New Orleans Travel Guide

This Historic Cocktail Will Cost You Over $100

PHOTO: Dominique Ellis

A historic New Orleans hotel pours a very stiff drink.

The Roosevelt New Orleans Hotel is filled with stories that sound like tall tales: jazz legends, crazed Elvis fans, storms of suffragettes, a QUEEN music video, Bo Jackson, several presidents (and presidential biopics) are just some of the characters making up this New Orleans institution’s 125-year run. Now, the Sazerac 125, a commemorative cocktail at the hotel’s Sazerac Bar, celebrates the Roosevelt’s long, colorful past with a dramatic decadence fit for honoring the institution. Made from rare, top-shelf ingredients that nod at the Sazerac’s origins (both the cocktail’s and bar’s), this glass of booze rings in at a whopping $125. But before you write off its three-figure price tag, consider all that goes into the drink, including its legendary history.

Related: 25 Ultimate Things to Do in New Orleans

Dominique Ellis

All Roads Lead to the Sazerac Bar

A dimly lit lounge inside the Roosevelt New Orleans Hotel, nostalgia and romance drip from the Sazerac Bar’s wood-paneled walls—walls crafted from a single African Oak tree. Alternating the panels are the colorful murals of artist Paul Ninas, Art Deco scenes of social realism that Ninas painted during his 1930s residency in New Orleans.

The hotel began as the Grunewald Hotel in 1893, and soon became a hub for entertainment at the city’s center. The Blue Room Supper Club, The Sazerac Bar, and The Cove, an underground den of stalactites and jazz, were soon filled with the country’s famous and infamous. The Sazerac Bar and its expert cocktails have long been one of the hotel’s draws. In the 1930s, famed Louisiana governor Huey P. Long is said to have extended Airline Highway (80 miles of it) so that he could more easily reach the Sazerac bar from Baton Rouge—a longtime New Orleans rumor the hotel staff still stand by.

Related: The Best Hotel Bars in New Orleans

Dominique Ellis

Sazeracs in the City

Huey P. might have preferred a Ramos Gin Fizz himself, but the Sazerac’s premiere drink has always been its namesake. Developed at a New Orleans saloon around 1850, the Sazerac is widely considered the first mixed drink in the world. A couple decades earlier, in 1830, the Creole apothecary Antoine Peychaud developed the drink’s signature Peychaud’s bitters, giving the Sazerac it’s slightly pink color and tinge of herbacity.

These days, the Sazerac Bar sells around a whopping 30,000 Sazeracs a year. Like most of the world’s earliest cocktails, the Sazerac is a simple drink, it’s only ingredients being sugar, Absinthe or Herbsaint, Peychaud’s bitters, and rye or cognac. The bar’s contemporary Sazerac still consists of Peychaud’s bitters, a single sugar cube, and Herbsaint, but the initial cognac has been swapped out for Buffalo Trace’s Sazerac Rye. The hotel bar alone sells around 30 percent of all the Sazerac Rye in the entire country.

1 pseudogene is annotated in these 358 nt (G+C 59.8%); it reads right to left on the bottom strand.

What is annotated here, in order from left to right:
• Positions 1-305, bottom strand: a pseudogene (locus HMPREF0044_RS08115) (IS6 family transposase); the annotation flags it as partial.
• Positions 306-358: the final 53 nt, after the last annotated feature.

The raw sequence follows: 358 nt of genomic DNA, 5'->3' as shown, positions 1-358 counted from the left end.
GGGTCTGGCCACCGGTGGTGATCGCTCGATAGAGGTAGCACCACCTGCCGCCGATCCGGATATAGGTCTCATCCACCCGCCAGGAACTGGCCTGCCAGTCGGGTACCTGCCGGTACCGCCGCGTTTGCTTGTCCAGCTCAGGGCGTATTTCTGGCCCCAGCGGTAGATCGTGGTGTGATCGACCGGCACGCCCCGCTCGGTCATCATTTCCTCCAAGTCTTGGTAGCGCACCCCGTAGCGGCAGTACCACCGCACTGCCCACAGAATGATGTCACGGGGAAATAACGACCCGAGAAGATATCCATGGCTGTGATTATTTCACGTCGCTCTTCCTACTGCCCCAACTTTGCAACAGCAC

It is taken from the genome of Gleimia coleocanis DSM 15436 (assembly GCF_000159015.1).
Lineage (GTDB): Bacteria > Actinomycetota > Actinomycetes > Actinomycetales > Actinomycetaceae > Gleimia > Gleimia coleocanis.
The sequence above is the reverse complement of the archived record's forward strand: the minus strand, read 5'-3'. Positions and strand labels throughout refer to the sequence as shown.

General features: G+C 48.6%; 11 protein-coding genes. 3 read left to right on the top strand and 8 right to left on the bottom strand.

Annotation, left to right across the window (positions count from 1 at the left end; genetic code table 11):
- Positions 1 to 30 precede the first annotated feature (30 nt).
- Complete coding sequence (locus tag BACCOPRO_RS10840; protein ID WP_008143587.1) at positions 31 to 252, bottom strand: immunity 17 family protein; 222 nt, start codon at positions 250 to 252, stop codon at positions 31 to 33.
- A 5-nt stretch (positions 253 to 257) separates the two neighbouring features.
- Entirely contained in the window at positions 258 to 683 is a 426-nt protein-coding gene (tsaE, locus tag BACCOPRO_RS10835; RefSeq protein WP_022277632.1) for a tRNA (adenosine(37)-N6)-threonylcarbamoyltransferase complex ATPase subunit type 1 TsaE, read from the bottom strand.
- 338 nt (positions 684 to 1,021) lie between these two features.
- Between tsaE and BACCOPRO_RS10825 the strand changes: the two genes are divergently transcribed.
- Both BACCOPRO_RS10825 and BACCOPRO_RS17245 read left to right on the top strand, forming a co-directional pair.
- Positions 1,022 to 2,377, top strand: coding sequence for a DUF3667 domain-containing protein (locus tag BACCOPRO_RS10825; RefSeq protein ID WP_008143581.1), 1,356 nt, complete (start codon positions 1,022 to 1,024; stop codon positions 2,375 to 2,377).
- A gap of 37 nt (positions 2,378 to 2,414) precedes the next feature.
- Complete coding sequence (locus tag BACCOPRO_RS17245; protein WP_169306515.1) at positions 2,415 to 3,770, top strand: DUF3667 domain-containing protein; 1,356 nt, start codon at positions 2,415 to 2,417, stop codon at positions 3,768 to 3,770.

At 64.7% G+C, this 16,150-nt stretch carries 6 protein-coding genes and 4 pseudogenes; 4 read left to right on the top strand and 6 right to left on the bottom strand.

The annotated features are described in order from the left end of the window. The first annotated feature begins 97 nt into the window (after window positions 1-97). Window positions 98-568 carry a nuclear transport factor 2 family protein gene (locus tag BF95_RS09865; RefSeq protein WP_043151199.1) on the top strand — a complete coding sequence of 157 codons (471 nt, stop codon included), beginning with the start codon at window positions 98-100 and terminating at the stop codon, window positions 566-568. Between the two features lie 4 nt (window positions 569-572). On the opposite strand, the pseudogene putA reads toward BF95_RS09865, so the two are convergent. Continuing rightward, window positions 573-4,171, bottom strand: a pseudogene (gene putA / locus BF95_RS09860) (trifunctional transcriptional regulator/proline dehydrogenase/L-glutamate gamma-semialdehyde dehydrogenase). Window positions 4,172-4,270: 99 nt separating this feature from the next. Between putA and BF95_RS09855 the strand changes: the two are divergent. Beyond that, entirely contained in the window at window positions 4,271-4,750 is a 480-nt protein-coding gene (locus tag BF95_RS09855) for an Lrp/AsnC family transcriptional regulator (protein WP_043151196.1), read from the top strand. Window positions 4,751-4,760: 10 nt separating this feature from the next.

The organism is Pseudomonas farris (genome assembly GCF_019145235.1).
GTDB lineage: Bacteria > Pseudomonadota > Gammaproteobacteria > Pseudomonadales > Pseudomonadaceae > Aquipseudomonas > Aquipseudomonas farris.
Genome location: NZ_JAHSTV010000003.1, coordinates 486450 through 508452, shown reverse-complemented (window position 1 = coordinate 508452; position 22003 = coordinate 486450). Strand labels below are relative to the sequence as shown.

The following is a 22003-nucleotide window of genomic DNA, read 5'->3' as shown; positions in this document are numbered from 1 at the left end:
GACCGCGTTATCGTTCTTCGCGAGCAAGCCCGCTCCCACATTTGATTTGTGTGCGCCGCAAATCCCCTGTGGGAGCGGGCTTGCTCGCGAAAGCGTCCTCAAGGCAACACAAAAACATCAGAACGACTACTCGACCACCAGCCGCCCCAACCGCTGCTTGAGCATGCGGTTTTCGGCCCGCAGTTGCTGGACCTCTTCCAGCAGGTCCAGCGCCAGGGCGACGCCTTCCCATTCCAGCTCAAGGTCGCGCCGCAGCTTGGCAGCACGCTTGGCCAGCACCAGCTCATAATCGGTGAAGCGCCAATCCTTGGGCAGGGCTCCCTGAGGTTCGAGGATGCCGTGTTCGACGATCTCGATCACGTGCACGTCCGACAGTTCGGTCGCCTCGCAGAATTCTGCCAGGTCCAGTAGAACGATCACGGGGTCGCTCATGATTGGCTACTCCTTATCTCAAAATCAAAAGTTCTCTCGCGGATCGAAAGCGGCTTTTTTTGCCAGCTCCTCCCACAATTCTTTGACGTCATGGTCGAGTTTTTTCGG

Related: More Sazeracs and the best place to find them in the Best Cocktail Bars in New Orleans

$125 (and 125 Years of History) In A Glass

Taking the Sazerac to an ultra-luxe level (and price point) requires a thoughtful elevation in its essential ingredients. Before the drink is expertly stirred 30 (!) times, perfect measures of Thomas H. Handy Rye, Barrel-Aged Peychaud Pitters, and Herbsaint Legendre are added to the mixing glass.

Highly praised by the whiskey world, very limited bottles of 128.8-proof Thomas H. Handy rye are uncut and unfiltered, coming straight from the barrels at Buffalo Trace (who also makes Sazerac Rye), and named ceremoniously after the first bartender to ever serve a Sazerac with rye whiskey instead of cognac. The Barrel-Aged Peychaud Bitters are in part responsible for the cocktail’s supreme flavor. These special-edition bitters are aged in Sazerac Rye barrels for 140 days.

Dominique Ellis

Herbsaint, similar to absinthe, is the result of rebranding during an anti-absinthe craze, when people feared absinthe made you go crazy. Limited batches of this original recipe, Herbsaint Legendre, are the closest you can get to the 1930s invention, made secretly in an upstairs room shortly after prohibition.

These ingredients (plus a sugar cube, an expressed lemon peel, and some careful mixing) result in the Sazerac 125: a boozy, slightly medicinal, slightly sweet, one-of-a-kind cocktail that’s smooth. Dangerously smooth, when you consider the cocktail’s high proof—and price per sip, of course.

Plan Your Trip with Fodor’s New Orleans Travel Guide to enjoy this indulgent cocktail (and many, many more).

Explore our entire list of New Orleans hotel recommendations, including the best of the haunted, the historical, and the decadent.